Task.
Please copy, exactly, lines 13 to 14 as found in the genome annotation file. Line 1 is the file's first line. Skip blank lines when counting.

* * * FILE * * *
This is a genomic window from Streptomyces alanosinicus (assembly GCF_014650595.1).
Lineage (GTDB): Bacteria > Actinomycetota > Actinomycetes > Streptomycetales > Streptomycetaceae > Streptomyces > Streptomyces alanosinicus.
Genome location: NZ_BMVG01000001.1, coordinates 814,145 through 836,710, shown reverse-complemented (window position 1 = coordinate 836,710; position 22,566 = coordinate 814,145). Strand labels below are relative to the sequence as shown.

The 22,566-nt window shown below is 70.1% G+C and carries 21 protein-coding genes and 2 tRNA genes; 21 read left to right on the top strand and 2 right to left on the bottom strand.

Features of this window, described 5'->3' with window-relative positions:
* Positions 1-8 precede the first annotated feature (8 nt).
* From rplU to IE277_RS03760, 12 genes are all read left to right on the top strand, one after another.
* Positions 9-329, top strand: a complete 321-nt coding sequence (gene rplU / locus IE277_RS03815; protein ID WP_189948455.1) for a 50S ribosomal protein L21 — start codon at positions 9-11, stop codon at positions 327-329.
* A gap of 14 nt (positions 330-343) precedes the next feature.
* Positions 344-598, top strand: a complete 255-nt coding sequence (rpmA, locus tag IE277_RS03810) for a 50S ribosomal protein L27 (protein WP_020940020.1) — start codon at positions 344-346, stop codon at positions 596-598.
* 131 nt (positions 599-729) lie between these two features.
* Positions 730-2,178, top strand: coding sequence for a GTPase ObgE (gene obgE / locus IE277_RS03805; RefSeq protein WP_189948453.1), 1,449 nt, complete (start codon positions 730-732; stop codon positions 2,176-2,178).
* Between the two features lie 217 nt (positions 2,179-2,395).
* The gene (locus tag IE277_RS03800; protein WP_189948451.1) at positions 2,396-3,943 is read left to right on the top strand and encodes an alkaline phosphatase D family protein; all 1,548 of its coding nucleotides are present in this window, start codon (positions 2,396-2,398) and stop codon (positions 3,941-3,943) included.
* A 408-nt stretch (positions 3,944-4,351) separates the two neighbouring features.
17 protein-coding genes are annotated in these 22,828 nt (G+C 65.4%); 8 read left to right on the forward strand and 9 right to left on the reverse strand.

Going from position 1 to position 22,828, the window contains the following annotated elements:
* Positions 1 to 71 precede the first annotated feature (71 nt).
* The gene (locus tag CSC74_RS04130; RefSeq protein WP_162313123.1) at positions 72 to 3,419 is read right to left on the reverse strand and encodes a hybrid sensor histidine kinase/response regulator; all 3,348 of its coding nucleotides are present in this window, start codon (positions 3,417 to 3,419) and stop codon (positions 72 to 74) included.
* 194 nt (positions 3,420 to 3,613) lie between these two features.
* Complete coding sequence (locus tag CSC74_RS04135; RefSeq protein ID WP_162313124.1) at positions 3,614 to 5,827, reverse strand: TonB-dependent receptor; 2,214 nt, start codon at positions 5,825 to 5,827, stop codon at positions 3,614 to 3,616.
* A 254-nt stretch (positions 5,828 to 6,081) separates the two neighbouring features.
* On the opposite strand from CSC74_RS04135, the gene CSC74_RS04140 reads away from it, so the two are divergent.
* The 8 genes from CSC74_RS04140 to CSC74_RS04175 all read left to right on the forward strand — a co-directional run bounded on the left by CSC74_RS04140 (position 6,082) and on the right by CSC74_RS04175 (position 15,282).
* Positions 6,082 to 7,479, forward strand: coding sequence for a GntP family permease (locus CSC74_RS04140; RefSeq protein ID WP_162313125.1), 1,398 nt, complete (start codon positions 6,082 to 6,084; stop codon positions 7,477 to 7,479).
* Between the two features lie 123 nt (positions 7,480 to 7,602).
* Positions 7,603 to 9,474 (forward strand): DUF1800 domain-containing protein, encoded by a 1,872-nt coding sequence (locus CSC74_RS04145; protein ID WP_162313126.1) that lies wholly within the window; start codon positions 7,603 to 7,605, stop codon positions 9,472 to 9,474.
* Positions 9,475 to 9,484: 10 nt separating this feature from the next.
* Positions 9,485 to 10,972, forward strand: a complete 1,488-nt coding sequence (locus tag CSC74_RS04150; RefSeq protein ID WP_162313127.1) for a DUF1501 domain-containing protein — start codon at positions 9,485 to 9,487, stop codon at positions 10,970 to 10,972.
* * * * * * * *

* Between the two features lie 217 nt (positions 2,179-2,395).
* The gene (locus tag IE277_RS03800; protein WP_189948451.1) at positions 2,396-3,943 is read left to right on the top strand and encodes an alkaline phosphatase D family protein; all 1,548 of its coding nucleotides are present in this window, start codon (positions 2,396-2,398) and stop codon (positions 3,941-3,943) included.